Through WVU’s CREATE Lab ‘Arts and Bots’ program fifth graders at Mountainview Elementary School are learning about robotics, computer programming, and engineering-themed concepts of design and production. This innovative program provides the opportunity for students to combine crafts with robotic components to build and animate their own robotic creations utilizing custom visual programming software.
Headed by Jeffrey Carver, Associate Professor of Science Education and Director of STEM Education Initiatives in the College of Education and Human Services, ‘Arts and Bots’ rely on a team of teachers and graduate assistants; including Robyn Addie, Joy Kiehl, Marie Allen, Erica Skorlinski, Heidi Doty Patton, Jeff Garvin, Lawrence Mubwika, and Mike Leshko.
Groups of students design their projects based on guidelines set by Carver and the teachers. A recent classroom group focused on biomimicry, which involves creating an object that imitates a living organism. The students’ creations were designed to mimic a plant or animal using servos, motors, and LED lights along with the programming to control the actions of their robot. Garvin’s class focused on biological characters interacting with the atmosphere, biosphere, geosphere, and hydrosphere.
“The students are very enthusiastic and at times have some very grand ideas which is wonderful, for example using a motion or light sensor in the eyes or ears of an animal to start and stop the programming, all the way to the simplest of ‘bots’ where a dog’s eyes will light up and it’s head will move,” said Graduate Assistant Michael Leshko of the project.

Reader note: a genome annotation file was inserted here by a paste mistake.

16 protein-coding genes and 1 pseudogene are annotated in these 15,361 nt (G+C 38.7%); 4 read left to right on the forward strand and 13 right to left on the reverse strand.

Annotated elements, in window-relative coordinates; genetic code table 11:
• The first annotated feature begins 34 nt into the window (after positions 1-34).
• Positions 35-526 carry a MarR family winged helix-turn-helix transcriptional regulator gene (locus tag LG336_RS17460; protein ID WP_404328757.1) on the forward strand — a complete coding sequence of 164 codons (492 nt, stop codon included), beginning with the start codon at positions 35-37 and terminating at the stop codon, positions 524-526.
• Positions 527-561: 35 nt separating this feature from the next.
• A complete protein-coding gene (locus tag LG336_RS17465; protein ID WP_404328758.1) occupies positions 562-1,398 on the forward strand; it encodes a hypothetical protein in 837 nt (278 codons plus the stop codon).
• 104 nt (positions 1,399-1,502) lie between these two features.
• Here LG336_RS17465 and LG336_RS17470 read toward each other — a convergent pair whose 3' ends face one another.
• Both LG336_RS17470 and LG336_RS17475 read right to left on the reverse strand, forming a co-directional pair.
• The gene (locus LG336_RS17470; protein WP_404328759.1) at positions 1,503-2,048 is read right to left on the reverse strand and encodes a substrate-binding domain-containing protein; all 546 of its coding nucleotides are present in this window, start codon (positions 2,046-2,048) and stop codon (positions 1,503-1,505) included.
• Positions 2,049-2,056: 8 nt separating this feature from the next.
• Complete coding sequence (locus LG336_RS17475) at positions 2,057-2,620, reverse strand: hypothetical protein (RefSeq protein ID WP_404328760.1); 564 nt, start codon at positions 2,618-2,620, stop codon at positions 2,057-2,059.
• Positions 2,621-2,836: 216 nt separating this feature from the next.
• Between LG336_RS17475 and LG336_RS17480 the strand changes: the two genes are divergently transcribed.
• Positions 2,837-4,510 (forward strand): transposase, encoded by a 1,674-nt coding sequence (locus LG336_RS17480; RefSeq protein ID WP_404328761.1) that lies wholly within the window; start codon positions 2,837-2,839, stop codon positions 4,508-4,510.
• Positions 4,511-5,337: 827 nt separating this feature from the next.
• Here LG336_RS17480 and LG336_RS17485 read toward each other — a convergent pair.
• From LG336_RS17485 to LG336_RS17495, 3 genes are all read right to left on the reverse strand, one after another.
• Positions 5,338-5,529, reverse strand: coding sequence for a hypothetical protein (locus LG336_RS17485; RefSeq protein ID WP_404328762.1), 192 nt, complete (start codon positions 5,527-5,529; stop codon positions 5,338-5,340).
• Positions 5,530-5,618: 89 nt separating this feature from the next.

Carver described the teachers’ enthusiasm for the program, adding, “With the adoption of the NxGen Science Standards starting in the 2016-2017 academic year, more teachers are calling for assistance with meeting standards related to scientific and engineering practices.” He noted that the program “can do that and much more by addressing content in areas of science, English-Language Arts, mathematics, social studies, art, technology and others.”
“I would like to see every child have a positive experience with STEAM related topics, including some basic computer programing skills by the time they leave middle school (preferably earlier). The programming languages available through this program include a simple visual software that even children as young as 4 can utilize as well as developmentally more complex programming languages like SNAP, SCRATCH and ARDUBLOCK,” said Carver.
For more information on CREATE Lab and ‘Arts and Bots’ at WVU, please contact Dr. Jeffrey Carver at 304.293.3841 or via email: Jeffrey.Carver@mail.wvu.edu
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